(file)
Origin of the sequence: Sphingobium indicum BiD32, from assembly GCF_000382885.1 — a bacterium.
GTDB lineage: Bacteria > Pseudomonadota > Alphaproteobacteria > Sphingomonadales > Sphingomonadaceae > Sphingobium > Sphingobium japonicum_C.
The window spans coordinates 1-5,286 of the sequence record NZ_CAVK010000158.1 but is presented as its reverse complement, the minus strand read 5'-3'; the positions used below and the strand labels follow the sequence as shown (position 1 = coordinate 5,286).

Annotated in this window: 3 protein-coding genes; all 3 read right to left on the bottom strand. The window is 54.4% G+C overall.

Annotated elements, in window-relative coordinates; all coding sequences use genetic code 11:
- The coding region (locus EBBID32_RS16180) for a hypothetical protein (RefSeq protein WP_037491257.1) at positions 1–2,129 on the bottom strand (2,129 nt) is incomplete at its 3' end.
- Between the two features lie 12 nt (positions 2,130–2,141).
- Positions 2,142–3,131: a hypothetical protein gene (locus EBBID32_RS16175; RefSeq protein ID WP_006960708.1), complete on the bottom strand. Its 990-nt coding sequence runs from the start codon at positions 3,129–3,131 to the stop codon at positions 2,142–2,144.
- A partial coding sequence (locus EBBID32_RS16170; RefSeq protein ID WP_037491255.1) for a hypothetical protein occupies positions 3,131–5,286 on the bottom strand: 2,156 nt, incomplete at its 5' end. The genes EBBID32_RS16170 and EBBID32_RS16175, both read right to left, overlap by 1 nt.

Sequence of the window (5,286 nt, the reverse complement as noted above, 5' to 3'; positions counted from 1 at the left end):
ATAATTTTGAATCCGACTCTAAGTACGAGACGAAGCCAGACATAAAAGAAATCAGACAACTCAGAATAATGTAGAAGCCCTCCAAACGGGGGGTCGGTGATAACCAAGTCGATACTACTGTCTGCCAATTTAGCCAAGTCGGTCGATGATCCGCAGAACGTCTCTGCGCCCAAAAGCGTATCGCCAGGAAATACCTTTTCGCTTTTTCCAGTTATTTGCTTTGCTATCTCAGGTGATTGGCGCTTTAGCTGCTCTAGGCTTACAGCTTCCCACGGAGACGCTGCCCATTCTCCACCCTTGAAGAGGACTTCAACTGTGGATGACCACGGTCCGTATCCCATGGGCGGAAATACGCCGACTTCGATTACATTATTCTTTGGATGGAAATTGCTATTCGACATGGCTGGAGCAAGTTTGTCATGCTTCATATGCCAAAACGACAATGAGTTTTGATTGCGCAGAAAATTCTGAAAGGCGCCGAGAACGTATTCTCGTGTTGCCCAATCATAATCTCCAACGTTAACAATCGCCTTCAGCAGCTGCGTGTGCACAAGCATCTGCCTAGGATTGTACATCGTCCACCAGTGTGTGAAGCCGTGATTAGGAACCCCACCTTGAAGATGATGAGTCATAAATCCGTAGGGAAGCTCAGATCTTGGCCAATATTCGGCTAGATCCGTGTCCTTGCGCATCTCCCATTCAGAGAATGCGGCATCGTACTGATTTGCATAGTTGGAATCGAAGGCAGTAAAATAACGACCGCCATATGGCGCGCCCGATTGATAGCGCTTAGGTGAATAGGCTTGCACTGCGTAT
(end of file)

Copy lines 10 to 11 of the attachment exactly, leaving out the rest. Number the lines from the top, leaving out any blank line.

Sequence of the window (5,286 nt, the reverse complement as noted above, 5' to 3'; positions counted from 1 at the left end):
ATAATTTTGAATCCGACTCTAAGTACGAGACGAAGCCAGACATAAAAGAAATCAGACAACTCAGAATAATGTAGAAGCCCTCCAAACGGGGGGTCGGTGATAACCAAGTCGATACTACTGTCTGCCAATTTAGCCAAGTCGGTCGATGATCCGCAGAACGTCTCTGCGCCCAAAAGCGTATCGCCAGGAAATACCTTTTCGCTTTTTCCAGTTATTTGCTTTGCTATCTCAGGTGATTGGCGCTTTAGCTGCTCTAGGCTTACAGCTTCCCACGGAGACGCTGCCCATTCTCCACCCTTGAAGAGGACTTCAACTGTGGATGACCACGGTCCGTATCCCATGGGCGGAAATACGCCGACTTCGATTACATTATTCTTTGGATGGAAATTGCTATTCGACATGGCTGGAGCAAGTTTGTCATGCTTCATATGCCAAAACGACAATGAGTTTTGATTGCGCAGAAAATTCTGAAAGGCGCCGAGAACGTATTCTCGTGTTGCCCAATCATAATCTCCAACGTTAACAATCGCCTTCAGCAGCTGCGTGTGCACAAGCATCTGCCTAGGATTGTACATCGTCCACCAGTGTGTGAAGCCGTGATTAGGAACCCCACCTTGAAGATGATGAGTCATAAATCCGTAGGGAAGCTCAGATCTTGGCCAATATTCGGCTAGATCCGTGTCCTTGCGCATCTCCCATTCAGAGAATGCGGCATCGTACTGATTTGCATAGTTGGAATCGAAGGCAGTAAAATAACGACCGCCATATGGCGCGCCCGATTGATAGCGCTTAGGTGAATAGGCTTGCACTGCGTAT